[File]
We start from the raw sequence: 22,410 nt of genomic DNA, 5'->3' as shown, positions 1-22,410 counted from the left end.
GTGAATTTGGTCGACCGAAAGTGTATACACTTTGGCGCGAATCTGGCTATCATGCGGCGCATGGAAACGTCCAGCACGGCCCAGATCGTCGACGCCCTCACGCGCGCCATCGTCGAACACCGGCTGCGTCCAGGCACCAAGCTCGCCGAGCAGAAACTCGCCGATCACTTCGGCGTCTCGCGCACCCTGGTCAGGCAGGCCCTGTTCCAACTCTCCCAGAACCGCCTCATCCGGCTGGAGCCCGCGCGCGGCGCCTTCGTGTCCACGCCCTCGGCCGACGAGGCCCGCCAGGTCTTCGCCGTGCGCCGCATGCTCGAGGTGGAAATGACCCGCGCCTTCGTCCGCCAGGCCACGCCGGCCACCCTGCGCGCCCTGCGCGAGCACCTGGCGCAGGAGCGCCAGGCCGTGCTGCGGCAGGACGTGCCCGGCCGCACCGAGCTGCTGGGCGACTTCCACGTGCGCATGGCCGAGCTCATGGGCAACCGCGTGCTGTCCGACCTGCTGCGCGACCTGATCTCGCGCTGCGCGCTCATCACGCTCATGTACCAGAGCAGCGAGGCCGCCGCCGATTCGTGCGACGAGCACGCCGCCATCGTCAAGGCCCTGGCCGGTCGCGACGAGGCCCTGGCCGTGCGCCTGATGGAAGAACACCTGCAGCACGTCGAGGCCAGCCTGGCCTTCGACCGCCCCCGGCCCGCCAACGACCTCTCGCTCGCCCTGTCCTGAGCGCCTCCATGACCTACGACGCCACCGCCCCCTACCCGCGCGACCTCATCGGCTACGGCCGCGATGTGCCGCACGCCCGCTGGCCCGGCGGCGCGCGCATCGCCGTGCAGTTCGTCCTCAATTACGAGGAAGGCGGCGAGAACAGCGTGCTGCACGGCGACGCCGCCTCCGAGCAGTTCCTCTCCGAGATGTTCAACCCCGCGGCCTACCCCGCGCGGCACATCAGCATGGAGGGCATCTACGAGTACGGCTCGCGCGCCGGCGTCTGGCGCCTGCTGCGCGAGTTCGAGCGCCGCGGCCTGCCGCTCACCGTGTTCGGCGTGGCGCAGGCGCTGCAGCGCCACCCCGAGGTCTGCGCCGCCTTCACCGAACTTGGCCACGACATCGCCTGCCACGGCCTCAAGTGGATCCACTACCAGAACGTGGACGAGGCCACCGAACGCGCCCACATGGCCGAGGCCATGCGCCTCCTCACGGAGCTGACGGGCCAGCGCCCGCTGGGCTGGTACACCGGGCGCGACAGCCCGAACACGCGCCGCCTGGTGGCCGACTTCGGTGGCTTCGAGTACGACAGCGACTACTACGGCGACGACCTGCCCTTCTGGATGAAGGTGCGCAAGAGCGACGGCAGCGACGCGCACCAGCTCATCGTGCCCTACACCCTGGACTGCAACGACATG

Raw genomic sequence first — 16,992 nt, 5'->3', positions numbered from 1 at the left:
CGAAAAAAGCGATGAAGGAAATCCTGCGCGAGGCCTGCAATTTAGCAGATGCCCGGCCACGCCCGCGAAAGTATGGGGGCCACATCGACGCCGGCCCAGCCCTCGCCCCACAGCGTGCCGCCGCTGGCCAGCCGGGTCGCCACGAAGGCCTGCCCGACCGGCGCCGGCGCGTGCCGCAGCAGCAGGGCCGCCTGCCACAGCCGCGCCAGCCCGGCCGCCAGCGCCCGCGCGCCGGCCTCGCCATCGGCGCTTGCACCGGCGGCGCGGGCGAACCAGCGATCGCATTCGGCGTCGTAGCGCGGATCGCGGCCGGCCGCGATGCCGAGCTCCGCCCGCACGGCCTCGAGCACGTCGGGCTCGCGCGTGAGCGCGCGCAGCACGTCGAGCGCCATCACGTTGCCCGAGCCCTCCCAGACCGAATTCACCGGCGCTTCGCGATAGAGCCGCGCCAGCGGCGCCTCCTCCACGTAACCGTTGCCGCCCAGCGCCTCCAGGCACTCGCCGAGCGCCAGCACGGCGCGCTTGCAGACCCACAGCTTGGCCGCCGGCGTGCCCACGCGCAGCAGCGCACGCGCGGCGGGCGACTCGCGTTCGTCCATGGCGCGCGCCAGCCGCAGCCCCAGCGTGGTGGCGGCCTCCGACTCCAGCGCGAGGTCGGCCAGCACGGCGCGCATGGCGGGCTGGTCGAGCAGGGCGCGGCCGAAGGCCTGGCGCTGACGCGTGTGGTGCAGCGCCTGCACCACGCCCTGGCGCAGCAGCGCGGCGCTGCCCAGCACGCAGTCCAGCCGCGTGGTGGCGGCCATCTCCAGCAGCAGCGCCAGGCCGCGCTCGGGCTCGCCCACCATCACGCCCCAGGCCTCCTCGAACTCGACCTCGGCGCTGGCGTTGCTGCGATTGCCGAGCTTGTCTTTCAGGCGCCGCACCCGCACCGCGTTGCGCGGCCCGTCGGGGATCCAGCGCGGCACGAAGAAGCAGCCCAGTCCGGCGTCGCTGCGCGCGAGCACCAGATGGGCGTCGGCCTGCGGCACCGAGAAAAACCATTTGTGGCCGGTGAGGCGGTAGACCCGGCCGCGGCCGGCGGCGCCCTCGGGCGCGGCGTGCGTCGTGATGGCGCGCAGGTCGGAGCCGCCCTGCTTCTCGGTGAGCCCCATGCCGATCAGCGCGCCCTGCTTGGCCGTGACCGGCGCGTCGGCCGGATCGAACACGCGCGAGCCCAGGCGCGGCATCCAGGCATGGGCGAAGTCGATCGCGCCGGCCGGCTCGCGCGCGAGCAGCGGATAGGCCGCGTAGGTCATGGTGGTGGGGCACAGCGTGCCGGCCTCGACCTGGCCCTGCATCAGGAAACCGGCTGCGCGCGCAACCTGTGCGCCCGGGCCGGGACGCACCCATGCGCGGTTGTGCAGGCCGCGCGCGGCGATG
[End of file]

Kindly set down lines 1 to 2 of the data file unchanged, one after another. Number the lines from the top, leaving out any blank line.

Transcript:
We start from the raw sequence: 22,410 nt of genomic DNA, 5'->3' as shown, positions 1-22,410 counted from the left end.
GTGAATTTGGTCGACCGAAAGTGTATACACTTTGGCGCGAATCTGGCTATCATGCGGCGCATGGAAACGTCCAGCACGGCCCAGATCGTCGACGCCCTCACGCGCGCCATCGTCGAACACCGGCTGCGTCCAGGCACCAAGCTCGCCGAGCAGAAACTCGCCGATCACTTCGGCGTCTCGCGCACCCTGGTCAGGCAGGCCCTGTTCCAACTCTCCCAGAACCGCCTCATCCGGCTGGAGCCCGCGCGCGGCGCCTTCGTGTCCACGCCCTCGGCCGACGAGGCCCGCCAGGTCTTCGCCGTGCGCCGCATGCTCGAGGTGGAAATGACCCGCGCCTTCGTCCGCCAGGCCACGCCGGCCACCCTGCGCGCCCTGCGCGAGCACCTGGCGCAGGAGCGCCAGGCCGTGCTGCGGCAGGACGTGCCCGGCCGCACCGAGCTGCTGGGCGACTTCCACGTGCGCATGGCCGAGCTCATGGGCAACCGCGTGCTGTCCGACCTGCTGCGCGACCTGATCTCGCGCTGCGCGCTCATCACGCTCATGTACCAGAGCAGCGAGGCCGCCGCCGATTCGTGCGACGAGCACGCCGCCATCGTCAAGGCCCTGGCCGGTCGCGACGAGGCCCTGGCCGTGCGCCTGATGGAAGAACACCTGCAGCACGTCGAGGCCAGCCTGGCCTTCGACCGCCCCCGGCCCGCCAACGACCTCTCGCTCGCCCTGTCCTGAGCGCCTCCATGACCTACGACGCCACCGCCCCCTACCCGCGCGACCTCATCGGCTACGGCCGCGATGTGCCGCACGCCCGCTGGCCCGGCGGCGCGCGCATCGCCGTGCAGTTCGTCCTCAATTACGAGGAAGGCGGCGAGAACAGCGTGCTGCACGGCGACGCCGCCTCCGAGCAGTTCCTCTCCGAGATGTTCAACCCCGCGGCCTACCCCGCGCGGCACATCAGCATGGAGGGCATCTACGAGTACGGCTCGCGCGCCGGCGTCTGGCGCCTGCTGCGCGAGTTCGAGCGCCGCGGCCTGCCGCTCACCGTGTTCGGCGTGGCGCAGGCGCTGCAGCGCCACCCCGAGGTCTGCGCCGCCTTCACCGAACTTGGCCACGACATCGCCTGCCACGGCCTCAAGTGGATCCACTACCAGAACGTGGACGAGGCCACCGAACGCGCCCACATGGCCGAGGCCATGCGCCTCCTCACGGAGCTGACGGGCCAGCGCCCGCTGGGCTGGTACACCGGGCGCGACAGCCCGAACACGCGCCGCCTGGTGGCCGACTTCGGTGGCTTCGAGTACGACAGCGACTACTACGGCGACGACCTGCCCTTCTGGATGAAGGTGCGCAAGAGCGACGGCAGCGACGCGCACCAGCTCATCGTGCCCTACACCCTGGACTGCAACGACATG